Results of Prisoner's Dilemma exercise from class
In class you and a partner were accused of a criminal activity, but the evidence was thin. You were put into separate rooms so that you couldn't confer with each other, and told the following:
If you deny the charges and your partner also denies the charges, you will get 5 hours of community service.
If you confess and give us evidence against your partner, while your partner continues to deny the charges (you help us get a conviction), you'll only get 2 hours of community service.
If, however, you don't admit to the charges and your partner turns you in, you will be expelled.
Finally, if you confess and your partner confesses, we'll give you 10 hours of community service.
You have two possible actions, which basically boil down to keeping quiet or confessing. Your partner has the same set up, which makes a pay-off matrix (what happens to you under different scenarios) that looks like this:
|You keep quiet||You confess|
|Your partner keeps quiet||5 hours of community service||2 hours of community service|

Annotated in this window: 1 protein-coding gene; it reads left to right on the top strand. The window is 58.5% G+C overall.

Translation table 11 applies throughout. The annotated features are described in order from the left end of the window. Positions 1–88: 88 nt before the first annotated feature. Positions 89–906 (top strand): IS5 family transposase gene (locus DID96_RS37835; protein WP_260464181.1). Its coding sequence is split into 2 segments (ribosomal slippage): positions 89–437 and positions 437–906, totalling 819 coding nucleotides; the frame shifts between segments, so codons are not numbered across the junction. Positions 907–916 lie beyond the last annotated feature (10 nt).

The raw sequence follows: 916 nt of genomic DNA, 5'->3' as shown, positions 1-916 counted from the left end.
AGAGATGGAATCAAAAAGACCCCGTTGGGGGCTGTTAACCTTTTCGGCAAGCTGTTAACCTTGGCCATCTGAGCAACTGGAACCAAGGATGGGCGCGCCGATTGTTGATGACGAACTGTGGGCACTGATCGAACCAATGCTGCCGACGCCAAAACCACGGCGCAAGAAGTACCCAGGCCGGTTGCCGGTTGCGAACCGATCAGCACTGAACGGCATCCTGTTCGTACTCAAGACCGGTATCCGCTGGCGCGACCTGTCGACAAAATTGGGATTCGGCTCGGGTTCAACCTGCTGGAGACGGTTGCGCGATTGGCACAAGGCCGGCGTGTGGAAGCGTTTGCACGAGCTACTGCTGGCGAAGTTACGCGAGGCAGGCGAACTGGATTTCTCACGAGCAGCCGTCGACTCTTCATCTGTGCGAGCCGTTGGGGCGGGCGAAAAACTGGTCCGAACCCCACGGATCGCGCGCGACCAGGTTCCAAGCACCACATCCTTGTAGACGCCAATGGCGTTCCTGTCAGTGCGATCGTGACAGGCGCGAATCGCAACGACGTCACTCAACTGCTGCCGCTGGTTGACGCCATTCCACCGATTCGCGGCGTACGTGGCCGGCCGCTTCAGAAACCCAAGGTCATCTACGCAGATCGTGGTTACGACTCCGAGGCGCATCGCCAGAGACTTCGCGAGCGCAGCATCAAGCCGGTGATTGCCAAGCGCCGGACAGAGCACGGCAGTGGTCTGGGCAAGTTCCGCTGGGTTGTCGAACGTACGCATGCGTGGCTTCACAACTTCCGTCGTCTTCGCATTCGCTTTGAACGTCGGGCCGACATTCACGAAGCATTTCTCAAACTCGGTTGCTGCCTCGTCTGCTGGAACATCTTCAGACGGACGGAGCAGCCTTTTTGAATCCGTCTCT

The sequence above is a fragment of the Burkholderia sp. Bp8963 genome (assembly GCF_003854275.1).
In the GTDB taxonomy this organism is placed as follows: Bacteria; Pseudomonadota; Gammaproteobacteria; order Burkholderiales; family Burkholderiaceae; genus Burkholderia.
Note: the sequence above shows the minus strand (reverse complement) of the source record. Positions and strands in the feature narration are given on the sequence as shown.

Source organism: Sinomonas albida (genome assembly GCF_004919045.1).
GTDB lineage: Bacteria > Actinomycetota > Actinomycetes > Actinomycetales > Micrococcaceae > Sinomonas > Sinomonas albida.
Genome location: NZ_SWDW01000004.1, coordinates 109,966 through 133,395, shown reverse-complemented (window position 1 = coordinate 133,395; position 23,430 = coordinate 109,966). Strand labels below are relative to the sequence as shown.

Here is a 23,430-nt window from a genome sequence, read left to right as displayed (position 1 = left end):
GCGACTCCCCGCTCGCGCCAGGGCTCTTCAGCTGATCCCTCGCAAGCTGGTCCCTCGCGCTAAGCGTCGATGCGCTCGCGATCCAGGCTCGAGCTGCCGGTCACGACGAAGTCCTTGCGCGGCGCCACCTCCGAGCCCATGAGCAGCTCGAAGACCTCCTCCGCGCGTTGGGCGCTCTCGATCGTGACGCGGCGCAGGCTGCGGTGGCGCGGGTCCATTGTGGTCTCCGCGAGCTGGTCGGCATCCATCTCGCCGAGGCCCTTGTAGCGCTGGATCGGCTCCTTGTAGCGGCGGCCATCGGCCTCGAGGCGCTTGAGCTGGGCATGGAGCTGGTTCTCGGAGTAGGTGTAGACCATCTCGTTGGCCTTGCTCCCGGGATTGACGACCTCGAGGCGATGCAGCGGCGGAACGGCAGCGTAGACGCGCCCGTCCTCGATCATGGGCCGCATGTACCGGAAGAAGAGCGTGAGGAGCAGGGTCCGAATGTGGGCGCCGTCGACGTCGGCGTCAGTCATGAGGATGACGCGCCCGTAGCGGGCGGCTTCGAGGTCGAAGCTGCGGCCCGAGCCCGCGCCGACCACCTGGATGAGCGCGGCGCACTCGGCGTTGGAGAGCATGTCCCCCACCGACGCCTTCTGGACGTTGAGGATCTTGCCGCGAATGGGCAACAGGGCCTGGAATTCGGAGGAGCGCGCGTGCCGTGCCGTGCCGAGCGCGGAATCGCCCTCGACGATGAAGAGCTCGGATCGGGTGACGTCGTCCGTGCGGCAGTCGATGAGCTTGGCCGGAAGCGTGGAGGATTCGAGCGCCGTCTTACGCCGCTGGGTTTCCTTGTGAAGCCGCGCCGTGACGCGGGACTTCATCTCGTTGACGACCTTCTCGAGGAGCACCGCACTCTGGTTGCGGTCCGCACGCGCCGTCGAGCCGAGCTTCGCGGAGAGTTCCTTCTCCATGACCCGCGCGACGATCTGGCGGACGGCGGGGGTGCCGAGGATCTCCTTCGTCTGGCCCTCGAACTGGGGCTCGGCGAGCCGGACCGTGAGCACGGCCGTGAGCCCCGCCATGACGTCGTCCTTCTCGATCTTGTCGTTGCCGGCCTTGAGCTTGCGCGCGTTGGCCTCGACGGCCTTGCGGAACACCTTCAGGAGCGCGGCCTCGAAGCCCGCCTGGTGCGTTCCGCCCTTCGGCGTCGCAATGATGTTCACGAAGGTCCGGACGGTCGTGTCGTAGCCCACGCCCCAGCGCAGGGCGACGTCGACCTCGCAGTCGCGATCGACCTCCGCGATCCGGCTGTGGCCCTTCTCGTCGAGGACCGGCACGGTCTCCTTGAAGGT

|Your partner confesses||Expelled||10 hours of community service|
You are in separate rooms and can't communicate with your partner in crime, so you can't affect what he or she does.
What is the best thing for you to do?
Sometimes the optimal decision will depend on what the other person does. In this case, however, note three things:
1) No matter what your partner does, you get a gain from confessing. Confessing is therefore the dominant strategy.
2) Your partner had exactly the same incentives, so the equilibrium under this set-up is for both of you to confess.
3) This is the equilibrium even though you both would be better off if you would both keep quiet.
This model is called the prisoner's dilemma, and economists use this game theory set-up to describe and predict what will happen in oligopolies. If you substitute in pay-offs that are profits, collusion for the keep quiet option, defect for the confession option, and have a set-up where the dominant strategy is to defect, you get a prediction about whether oligopolies will be able to sustain collusion or not. In equilibrium, they shouldn't.
|Pair||Trial 1||Trial 2||Trial 3||Trial 4||Trial 5|
|1||Both confessed||Both confessed||Both confessed||Both confessed||Both confessed|
|2||Both kept quiet||Both kept quiet||Both kept quiet||Both kept quiet||Both kept quiet|
|3||Both kept quiet||Both kept quiet||Both confessed||Both kept quiet||Both confessed|
|4||A: kept quiet
|Both kept quiet||Both confessed||Both confessed||Both kept quiet|
|5||Both kept quiet||Both kept quiet||Both kept quiet||Both kept quiet||Both kept quiet|
|6||Both kept quiet||Both kept quiet||Both kept quiet||Both kept quiet||Both kept quiet|
|7||Both kept quiet||Both kept quiet||Both kept quiet||Both kept quiet||Both kept quiet|
Which pairs fit the model perfectly? Only #1
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